Residency: Stanford Medical Center - Anesthesia CA (2003)
Internship: Georgetown/NOVA Fairfax Hospital VA (2000)
View All 11

Community and International Work



Graduate and Fellowship Program Affiliations

Scientific Focus

Current Research and Scholarly Interests

My clinical research interests include the development of techniques and patient care pathways to improve postoperative pain control and other surgical outcomes for patients of all ages. I have published over 60 peer-reviewed articles and multiple book chapters primarily in these research areas. Most of my work has centered around the application of continuous peripheral nerve blocks (also known as "perineural catheters") to provide target-specific pain relief after surgery in the form of extended-duration local anesthetic infusions. In 2007, I published a case-control study investigating the use of continuous femoral nerve blocks on an outpatient basis compared to the same therapy performed in-hospital in terms of hospitalization costs. This study is widely-referenced by other investigators interested in perioperative management and health-care cost-containment. In the subsequent years, I have either led, as principal investigator, or participated in, as co-investigator, multiple randomized clinical trials involving orthopedic patients. For joint arthroplasty in particular, I have been a co-investigator on 3 randomized clinical trials, including one multi-center study, evaluating the use of local anesthetic perineural infusion in knee and hip arthroplasty patients to decrease time to discharge eligibility. In these 3 studies, discharge eligibility was determined by pain scores, need for intravenous opioids for analgesia, and ambulation distance achieved; in all 3 studies, continuous local anesthetic was found to be superior to placebo infusion. More recently, I have investigated variations in local anesthetic regimen for perineural infusion and innovative catheter placement techniques, such as the use of ultrasound guidance. My studies on local anesthetic infusion concentration have shown that dose is the predominant factor influencing perineural infusion effects, and the resulting numbness (motor block) varies among anatomic sites. I have published several randomized clinical trials and case series establishing ultrasound guidance as an effective and efficient technique for perineural catheter insertion in adults and children. In 5 clinical studies, I have shown that ultrasound facilitates faster perineural catheter insertion with higher success rates compared to traditional techniques (e.g., electrical stimulation). The application of ultrasound to identify anatomic variability is critical to accurate placement of these catheters and their subsequent infusion effects.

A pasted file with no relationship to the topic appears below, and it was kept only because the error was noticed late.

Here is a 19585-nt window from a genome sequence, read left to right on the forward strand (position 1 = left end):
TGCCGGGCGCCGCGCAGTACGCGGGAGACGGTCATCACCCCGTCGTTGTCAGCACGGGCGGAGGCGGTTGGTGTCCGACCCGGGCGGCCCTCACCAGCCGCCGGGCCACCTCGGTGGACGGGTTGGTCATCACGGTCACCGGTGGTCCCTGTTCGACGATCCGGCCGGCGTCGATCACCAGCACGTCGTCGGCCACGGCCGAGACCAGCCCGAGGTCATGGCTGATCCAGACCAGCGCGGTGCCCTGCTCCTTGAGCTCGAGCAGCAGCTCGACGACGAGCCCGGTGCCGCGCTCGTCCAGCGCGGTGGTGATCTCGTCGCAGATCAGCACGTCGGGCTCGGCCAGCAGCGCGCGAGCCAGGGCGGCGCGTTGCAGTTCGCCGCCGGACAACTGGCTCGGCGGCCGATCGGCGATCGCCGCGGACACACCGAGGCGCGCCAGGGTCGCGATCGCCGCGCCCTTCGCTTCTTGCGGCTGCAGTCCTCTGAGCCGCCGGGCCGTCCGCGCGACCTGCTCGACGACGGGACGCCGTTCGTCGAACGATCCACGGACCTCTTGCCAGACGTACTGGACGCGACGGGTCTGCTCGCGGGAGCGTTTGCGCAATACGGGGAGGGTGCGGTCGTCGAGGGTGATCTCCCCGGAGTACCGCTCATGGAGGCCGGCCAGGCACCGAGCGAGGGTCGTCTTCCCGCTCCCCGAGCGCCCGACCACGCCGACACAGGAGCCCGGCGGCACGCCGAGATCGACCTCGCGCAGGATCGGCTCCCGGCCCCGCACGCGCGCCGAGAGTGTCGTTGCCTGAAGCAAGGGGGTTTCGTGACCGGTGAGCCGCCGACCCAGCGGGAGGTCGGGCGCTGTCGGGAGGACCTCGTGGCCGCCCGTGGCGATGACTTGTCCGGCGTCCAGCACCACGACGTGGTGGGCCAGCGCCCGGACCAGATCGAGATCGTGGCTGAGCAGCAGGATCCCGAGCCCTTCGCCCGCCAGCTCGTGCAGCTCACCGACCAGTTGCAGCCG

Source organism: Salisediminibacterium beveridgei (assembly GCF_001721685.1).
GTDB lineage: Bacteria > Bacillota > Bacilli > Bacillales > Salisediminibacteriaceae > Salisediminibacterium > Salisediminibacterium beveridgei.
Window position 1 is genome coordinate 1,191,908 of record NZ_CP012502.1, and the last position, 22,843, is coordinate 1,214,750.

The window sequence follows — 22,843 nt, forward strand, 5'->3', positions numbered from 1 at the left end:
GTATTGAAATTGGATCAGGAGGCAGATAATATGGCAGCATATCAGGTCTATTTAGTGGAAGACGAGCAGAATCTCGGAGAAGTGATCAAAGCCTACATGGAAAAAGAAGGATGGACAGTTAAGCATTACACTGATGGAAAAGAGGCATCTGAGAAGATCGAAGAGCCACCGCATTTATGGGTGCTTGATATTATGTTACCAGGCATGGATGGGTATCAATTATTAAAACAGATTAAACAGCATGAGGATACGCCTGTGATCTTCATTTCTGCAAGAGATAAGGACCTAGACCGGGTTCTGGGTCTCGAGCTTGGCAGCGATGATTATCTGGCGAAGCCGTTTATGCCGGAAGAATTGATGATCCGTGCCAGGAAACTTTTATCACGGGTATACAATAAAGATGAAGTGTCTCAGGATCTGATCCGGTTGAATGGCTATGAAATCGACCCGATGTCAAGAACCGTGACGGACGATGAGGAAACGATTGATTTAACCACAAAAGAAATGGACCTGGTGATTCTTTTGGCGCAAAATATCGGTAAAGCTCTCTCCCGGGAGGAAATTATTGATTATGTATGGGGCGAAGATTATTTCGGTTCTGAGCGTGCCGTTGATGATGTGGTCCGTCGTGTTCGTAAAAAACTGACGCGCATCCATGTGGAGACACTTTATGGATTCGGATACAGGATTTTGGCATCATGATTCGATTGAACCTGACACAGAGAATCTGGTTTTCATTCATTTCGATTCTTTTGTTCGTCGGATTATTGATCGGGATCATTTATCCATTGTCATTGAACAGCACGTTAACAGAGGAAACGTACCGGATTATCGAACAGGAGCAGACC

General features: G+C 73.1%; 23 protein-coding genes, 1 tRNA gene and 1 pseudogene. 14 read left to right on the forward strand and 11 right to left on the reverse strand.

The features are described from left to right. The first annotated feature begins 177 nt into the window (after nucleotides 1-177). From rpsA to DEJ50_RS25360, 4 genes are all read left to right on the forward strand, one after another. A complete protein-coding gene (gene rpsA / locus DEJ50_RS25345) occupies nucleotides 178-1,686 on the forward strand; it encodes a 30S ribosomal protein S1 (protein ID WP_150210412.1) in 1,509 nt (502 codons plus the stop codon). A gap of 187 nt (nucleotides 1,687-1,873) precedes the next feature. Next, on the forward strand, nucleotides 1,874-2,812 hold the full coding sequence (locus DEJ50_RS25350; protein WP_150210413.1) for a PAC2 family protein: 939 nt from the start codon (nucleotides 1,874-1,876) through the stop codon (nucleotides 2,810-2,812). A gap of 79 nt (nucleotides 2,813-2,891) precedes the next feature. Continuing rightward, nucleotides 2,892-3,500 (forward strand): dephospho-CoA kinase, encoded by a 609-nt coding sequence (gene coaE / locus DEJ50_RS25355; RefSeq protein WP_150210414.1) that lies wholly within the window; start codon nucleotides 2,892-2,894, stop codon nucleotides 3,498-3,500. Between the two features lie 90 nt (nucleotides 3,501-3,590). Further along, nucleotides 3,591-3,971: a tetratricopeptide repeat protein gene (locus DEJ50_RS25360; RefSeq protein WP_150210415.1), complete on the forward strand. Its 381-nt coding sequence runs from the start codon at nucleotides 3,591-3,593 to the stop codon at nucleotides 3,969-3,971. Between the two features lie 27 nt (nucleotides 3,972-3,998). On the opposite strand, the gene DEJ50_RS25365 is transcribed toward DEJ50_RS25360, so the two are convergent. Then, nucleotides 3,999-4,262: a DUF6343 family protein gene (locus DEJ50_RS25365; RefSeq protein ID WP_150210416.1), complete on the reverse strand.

My current ongoing research projects involve simulation-based training of practicing anesthesiologists in ultrasound-guided perineural catheter techniques (funded by a grant from the Foundation for Anesthesia Education and Research), the use of perineural infusion in the treatment of intractable phantom limb pain (a multi-center grant awarded by the Department of Defense), preclinical and clinical studies evaluating perineural catheter equipment and placement methods, and the analyses of large databases within VA to maximize the benefits and minimize the side effects of anesthetic and surgical interventions in the acute care setting.


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Publication Topics